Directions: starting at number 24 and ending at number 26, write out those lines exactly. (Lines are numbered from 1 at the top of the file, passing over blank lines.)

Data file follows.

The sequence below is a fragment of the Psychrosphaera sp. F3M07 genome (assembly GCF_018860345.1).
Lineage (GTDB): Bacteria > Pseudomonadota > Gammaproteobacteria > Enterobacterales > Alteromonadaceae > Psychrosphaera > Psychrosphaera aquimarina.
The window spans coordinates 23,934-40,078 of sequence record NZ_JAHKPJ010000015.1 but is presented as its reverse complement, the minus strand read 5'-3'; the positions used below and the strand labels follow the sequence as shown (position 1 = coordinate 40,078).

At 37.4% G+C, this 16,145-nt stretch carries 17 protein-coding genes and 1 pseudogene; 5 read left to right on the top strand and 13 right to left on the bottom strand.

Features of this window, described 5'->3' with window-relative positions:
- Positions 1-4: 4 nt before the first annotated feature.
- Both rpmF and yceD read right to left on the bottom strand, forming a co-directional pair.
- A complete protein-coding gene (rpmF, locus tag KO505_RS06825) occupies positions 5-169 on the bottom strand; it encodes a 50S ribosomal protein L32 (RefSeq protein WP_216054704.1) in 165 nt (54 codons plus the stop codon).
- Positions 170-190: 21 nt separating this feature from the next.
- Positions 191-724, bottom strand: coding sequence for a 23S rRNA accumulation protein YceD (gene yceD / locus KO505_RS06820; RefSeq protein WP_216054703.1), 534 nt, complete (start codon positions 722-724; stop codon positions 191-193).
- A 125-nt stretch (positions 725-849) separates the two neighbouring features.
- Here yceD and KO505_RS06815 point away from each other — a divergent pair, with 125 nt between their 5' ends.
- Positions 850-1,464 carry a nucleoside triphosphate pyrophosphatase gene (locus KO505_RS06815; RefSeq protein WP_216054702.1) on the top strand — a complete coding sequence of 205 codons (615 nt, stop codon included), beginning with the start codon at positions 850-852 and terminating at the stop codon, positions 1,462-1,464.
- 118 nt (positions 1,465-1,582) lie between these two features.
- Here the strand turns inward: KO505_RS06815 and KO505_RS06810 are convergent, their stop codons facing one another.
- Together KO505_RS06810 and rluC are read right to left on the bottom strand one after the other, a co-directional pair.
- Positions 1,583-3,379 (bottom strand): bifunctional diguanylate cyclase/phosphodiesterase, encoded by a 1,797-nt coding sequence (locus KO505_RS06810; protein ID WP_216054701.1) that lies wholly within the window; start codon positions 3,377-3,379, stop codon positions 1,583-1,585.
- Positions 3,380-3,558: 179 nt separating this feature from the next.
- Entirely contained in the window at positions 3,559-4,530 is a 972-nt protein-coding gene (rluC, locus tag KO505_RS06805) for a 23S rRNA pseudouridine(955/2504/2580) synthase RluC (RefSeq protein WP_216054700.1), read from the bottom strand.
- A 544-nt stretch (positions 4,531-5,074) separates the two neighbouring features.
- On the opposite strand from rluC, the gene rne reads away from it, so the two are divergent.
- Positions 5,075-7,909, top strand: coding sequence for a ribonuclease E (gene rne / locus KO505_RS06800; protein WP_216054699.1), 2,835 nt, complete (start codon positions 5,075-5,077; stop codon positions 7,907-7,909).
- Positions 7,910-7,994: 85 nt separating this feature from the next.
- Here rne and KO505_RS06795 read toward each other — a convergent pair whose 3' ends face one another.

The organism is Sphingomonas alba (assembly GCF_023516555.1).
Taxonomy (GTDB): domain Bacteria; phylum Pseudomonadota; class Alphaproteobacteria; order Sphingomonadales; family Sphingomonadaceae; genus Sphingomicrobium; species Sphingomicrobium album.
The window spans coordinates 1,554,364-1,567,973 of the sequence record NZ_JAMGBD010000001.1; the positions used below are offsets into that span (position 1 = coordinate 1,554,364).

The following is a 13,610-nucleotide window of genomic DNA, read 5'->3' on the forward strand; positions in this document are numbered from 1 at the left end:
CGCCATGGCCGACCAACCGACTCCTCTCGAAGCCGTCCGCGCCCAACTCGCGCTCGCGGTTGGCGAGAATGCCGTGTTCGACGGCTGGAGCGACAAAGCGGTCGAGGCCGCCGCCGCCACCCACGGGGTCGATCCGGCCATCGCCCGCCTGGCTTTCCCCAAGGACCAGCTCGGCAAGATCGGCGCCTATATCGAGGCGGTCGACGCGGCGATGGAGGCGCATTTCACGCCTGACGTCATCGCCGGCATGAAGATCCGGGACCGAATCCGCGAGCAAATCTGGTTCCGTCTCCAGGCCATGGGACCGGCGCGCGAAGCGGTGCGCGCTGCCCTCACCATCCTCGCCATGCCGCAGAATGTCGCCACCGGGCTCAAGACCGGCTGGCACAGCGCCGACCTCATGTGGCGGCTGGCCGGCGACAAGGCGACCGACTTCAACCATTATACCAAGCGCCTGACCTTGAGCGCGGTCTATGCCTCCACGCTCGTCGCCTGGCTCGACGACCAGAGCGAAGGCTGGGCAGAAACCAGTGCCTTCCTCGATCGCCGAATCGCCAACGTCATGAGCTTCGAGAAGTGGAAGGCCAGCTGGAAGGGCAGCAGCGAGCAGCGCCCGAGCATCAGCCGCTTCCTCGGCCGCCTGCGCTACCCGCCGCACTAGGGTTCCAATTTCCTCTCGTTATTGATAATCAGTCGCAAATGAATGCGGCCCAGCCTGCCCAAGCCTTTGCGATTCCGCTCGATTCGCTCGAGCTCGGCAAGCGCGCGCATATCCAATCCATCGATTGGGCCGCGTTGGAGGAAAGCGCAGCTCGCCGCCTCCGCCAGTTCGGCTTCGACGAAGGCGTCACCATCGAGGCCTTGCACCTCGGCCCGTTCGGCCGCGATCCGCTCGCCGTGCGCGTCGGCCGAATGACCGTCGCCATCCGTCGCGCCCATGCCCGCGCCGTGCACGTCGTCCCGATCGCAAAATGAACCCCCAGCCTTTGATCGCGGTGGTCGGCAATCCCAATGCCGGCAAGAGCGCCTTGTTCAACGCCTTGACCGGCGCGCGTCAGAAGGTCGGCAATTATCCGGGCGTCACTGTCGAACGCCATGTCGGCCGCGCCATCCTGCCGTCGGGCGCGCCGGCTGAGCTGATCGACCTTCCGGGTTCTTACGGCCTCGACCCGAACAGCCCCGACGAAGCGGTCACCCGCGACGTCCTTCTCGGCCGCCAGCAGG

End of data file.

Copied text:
- Here rne and KO505_RS06795 read toward each other — a convergent pair whose 3' ends face one another.

The organism is Sphingomonas alba (assembly GCF_023516555.1).
Taxonomy (GTDB): domain Bacteria; phylum Pseudomonadota; class Alphaproteobacteria; order Sphingomonadales; family Sphingomonadaceae; genus Sphingomicrobium; species Sphingomicrobium album.